Double tap is a new flagship feature of the new Apple Watch. But some folks will recognise it as recycled rather than new. That’s because it looks an awful lot like an evolution of existing accessibility feature AssistiveTouch. Which is good – Apple should do more to surface useful accessibility benefits.

As someone who’s spent a decade fighting for better accessibility features, I’m fairly well versed in what’s on offer. What people perhaps aren’t aware of is that you needn’t wait for Apple to bring an accessibility feature to the mainstream for more people to find it useful – loads of great stuff is in there already.

Something I make use of daily, and that always sparks interest when I mention it on social media, is proofing copy using speech features on Mac and iPad. I find that when text is read to me, I pick up more errors than I would from reading it silently myself.

On Mac, open System Settings and head to Accessibility > Spoken Content. Under System voice, you can choose from a number of voices and accents. I find those that present as female offer more clarity, due to being less bassy. Kate is a good option for Brits. But also, consider using accents that align with audiences when writing for people beyond your own country. Anyway, to add more voices, go to Manage Voices…

To preview how your voice sounds, press Play Sample. I find the default speed too slow for proofing and tend to increase it to about 75%.

Next, turn on Speak selection, click the info button, and gnash at how horrible this interface is compared to the System Preferences days. Create a keyboard shortcut to trigger speech selection. Make this memorable, accessible and something that won’t clash with shortcuts used elsewhere. I use Control+§  – § being the ‘section’ sign at the top-left of UK-English keyboards. You probably never use it.

Also set Show controller to Never, or it will appear whenever you use the feature. The remaining settings determine how your Mac visually keeps track of your place in the text as it’s being spoken. Settings here are a matter of taste. I tend to have Spoken Content highlight words and sentences – yellow for words; purple for sentences; background colour for style.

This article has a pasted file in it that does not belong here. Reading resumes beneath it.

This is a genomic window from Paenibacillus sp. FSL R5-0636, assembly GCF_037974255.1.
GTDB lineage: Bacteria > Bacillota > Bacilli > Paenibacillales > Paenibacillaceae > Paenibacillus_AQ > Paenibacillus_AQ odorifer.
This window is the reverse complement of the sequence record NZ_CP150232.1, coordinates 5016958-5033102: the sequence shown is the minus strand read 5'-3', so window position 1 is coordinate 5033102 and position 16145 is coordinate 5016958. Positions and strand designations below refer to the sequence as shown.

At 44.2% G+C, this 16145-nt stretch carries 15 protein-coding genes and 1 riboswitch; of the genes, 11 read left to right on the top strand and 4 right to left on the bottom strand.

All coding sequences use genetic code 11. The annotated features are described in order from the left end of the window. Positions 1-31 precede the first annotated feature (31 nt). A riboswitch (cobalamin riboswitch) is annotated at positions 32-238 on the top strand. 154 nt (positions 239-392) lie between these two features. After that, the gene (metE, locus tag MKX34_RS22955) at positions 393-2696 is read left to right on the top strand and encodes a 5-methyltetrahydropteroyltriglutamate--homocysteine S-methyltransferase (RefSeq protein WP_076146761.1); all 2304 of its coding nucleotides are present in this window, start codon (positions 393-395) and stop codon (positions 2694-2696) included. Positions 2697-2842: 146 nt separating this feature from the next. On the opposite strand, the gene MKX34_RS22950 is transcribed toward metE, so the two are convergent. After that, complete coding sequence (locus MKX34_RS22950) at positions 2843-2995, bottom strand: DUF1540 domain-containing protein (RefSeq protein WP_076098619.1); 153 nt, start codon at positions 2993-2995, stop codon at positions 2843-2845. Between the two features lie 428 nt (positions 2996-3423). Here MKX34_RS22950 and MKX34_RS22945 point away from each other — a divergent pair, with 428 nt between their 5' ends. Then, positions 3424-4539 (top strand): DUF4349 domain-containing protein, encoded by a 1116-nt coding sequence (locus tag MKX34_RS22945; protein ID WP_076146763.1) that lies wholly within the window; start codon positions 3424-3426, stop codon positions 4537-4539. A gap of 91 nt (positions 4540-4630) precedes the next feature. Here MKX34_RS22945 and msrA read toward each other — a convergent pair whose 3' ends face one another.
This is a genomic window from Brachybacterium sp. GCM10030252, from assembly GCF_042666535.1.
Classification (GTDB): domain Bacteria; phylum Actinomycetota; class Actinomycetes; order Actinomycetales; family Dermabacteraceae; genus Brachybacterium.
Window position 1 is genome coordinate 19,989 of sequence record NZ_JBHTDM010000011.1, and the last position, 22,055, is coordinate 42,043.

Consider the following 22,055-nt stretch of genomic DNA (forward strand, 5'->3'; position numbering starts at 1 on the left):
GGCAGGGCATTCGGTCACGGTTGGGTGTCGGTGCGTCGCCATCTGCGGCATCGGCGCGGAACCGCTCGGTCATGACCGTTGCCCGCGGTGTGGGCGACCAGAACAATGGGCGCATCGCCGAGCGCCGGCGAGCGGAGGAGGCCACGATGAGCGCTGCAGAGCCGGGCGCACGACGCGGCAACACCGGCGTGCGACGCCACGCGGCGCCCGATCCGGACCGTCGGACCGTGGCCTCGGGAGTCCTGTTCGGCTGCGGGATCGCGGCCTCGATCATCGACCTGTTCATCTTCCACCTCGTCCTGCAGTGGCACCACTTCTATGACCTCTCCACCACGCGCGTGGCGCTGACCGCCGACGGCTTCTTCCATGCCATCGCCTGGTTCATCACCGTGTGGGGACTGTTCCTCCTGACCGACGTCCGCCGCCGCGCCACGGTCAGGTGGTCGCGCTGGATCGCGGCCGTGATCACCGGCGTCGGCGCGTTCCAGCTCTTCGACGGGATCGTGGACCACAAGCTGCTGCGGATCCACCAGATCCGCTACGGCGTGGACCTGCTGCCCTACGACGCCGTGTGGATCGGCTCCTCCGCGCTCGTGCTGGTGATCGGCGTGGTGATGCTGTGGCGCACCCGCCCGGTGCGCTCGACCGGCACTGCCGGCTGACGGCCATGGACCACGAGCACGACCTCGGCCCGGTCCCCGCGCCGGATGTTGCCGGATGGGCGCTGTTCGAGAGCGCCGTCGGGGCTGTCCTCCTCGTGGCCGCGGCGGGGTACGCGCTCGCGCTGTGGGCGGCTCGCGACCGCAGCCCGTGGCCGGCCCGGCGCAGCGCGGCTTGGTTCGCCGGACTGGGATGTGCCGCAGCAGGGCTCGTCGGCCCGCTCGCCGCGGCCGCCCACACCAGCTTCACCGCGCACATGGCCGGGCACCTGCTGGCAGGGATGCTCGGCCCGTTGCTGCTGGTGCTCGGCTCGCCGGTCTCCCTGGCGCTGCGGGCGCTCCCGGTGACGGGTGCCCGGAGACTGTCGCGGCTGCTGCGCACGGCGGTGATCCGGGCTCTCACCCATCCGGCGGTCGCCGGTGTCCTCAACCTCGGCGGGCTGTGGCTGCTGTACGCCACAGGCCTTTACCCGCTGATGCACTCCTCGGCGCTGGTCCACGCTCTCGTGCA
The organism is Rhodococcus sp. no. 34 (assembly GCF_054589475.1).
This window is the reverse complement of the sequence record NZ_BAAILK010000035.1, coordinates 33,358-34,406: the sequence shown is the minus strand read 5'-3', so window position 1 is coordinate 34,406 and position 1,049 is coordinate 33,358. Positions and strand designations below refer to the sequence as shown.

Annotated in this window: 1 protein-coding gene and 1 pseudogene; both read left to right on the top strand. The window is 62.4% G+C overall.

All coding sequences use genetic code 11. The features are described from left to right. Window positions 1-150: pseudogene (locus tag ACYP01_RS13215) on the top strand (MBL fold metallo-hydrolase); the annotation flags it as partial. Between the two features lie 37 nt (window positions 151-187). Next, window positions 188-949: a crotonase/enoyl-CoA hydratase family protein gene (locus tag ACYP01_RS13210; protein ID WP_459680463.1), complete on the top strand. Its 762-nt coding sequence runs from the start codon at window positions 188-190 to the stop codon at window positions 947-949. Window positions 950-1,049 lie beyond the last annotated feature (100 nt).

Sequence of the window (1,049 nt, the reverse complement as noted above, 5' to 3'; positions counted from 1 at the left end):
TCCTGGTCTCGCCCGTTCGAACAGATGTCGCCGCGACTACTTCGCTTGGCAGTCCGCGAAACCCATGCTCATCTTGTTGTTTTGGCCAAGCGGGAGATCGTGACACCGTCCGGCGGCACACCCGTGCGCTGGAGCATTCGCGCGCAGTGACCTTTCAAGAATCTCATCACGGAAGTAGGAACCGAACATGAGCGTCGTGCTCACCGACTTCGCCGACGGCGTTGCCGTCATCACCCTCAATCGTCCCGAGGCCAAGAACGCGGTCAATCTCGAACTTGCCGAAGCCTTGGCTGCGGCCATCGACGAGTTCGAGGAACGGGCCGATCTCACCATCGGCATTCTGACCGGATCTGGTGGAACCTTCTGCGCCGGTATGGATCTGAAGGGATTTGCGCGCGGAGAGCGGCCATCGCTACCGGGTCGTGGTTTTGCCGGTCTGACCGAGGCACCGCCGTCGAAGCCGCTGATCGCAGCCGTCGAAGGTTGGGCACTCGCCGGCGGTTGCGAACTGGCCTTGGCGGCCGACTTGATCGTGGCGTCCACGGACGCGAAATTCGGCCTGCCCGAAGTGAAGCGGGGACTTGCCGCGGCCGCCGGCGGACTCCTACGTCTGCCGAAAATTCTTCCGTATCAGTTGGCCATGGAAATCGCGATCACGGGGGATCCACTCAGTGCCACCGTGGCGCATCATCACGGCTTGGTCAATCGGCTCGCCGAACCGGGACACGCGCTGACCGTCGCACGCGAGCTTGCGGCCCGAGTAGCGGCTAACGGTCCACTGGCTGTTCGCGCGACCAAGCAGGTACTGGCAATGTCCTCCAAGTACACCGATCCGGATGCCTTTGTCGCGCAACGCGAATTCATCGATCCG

Once you’re done, position your cursor in a document at the point you’d like the Mac to start reading from and use your shortcut. A second press will stop it speaking. You can also select text and have the Mac read just that selection.

Not all apps and websites behave. I’ve never been able to get Google Docs to work with Spoken Content in Safari, but it works in Chrome when you select text. (A good workaround is to hurl Google Docs into the sun and use something else.)

Note that iPad has Spoken Content as well. In Settings, go to Accessibility > Spoken Content and turn on both Speak Selection and Speak Screen. Adjust Typing Feedback and Voices preferences to suit.

When selecting and tapping a selection, you’ll see a Speak option. Alternatively, two-finger swipe down from the top of the screen (from the bezel) to read the entire document. This doesn’t work as well as the Mac equivalent, but it’s better than nothing. Of course, it doesn’t work with Google Docs. Tsk.

On Windows and/or using Microsoft Word? Search online for ‘read aloud’, which is in broadly the same space.